“Father, I did not know you were there, in the kitchen,” I said.
“I see,” he responded. “Well, Sarah, I have just come in from the garden. I do not know why you did not see me.”
Yikes! Wow, that’s some seriously bad dialogue. You know the saying about porn? “It’s hard to define, but I know it when I see it.” Yeah, that’s bad dialogue. Bad dialogue can absolutely, single-handedly ruin your book. Getting a grasp on writing organic dialogue is one of the most important things a writer can do for their craft. But how do you spot bad dialogue? And how do you write organic dialogue?
People almost exclusively use contractions in speech unless it’s for emphasis. “I don’t know where your hat is,” might escalate to “Dude, I DO NOT KNOW where your hat is!” But in regular, ongoing speech, it’s better to err on the side of contracting than to separate out all your “do not”s.
Don’t say their name.
This is probably the biggest offender we see in new authors’ unedited books. People don’t say each other’s names! Again, unless it’s for emphasis, people literally don’t say each other’s names when they’re speaking to each other. Why would they?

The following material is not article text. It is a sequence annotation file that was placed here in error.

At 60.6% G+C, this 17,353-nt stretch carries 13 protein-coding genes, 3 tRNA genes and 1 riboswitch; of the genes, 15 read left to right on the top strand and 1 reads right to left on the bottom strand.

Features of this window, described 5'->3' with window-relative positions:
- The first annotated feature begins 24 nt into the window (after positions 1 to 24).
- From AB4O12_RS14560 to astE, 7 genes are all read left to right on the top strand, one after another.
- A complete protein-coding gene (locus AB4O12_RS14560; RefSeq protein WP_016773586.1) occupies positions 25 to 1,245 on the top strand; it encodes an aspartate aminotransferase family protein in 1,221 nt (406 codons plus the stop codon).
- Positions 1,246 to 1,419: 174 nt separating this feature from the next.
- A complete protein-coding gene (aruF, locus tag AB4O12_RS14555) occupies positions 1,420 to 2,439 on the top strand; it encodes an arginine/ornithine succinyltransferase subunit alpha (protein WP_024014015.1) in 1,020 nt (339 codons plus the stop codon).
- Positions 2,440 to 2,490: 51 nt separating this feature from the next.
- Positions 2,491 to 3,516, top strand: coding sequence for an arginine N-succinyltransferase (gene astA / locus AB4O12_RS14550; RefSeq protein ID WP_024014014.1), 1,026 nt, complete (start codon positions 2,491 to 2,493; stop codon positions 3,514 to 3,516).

In the above example (silly, I know), Father calls Sarah Sarah and Sarah calls Father Father. Sure, it’s only a two-line exchange, and we don’t know what might be going on around them. But say they’re alone. Why would Sarah need to say “Father”? Who else might she be talking to? She’s probably even looking at him. And further, Father certainly doesn’t need to say “Sarah,” as he’s directly answering Sarah’s question.
Again, emphasis changes how we speak. “I don’t know where your hat is,” might escalate to “Sarah! I SAID I didn’t know where your hat is!” In a tender moment, a character might say another’s name. But in general, skip the name-calling. We “‘we” being the characters and the readers) all know what’s going on here.
Skip dialogue tags when possible.
“Hey,” I said.
“Oh hey, what’s up,” Emily responded.
“What are you working on?” I asked curiously.
“Just painting,” Emily answered. She waved her paintbrush and giggled.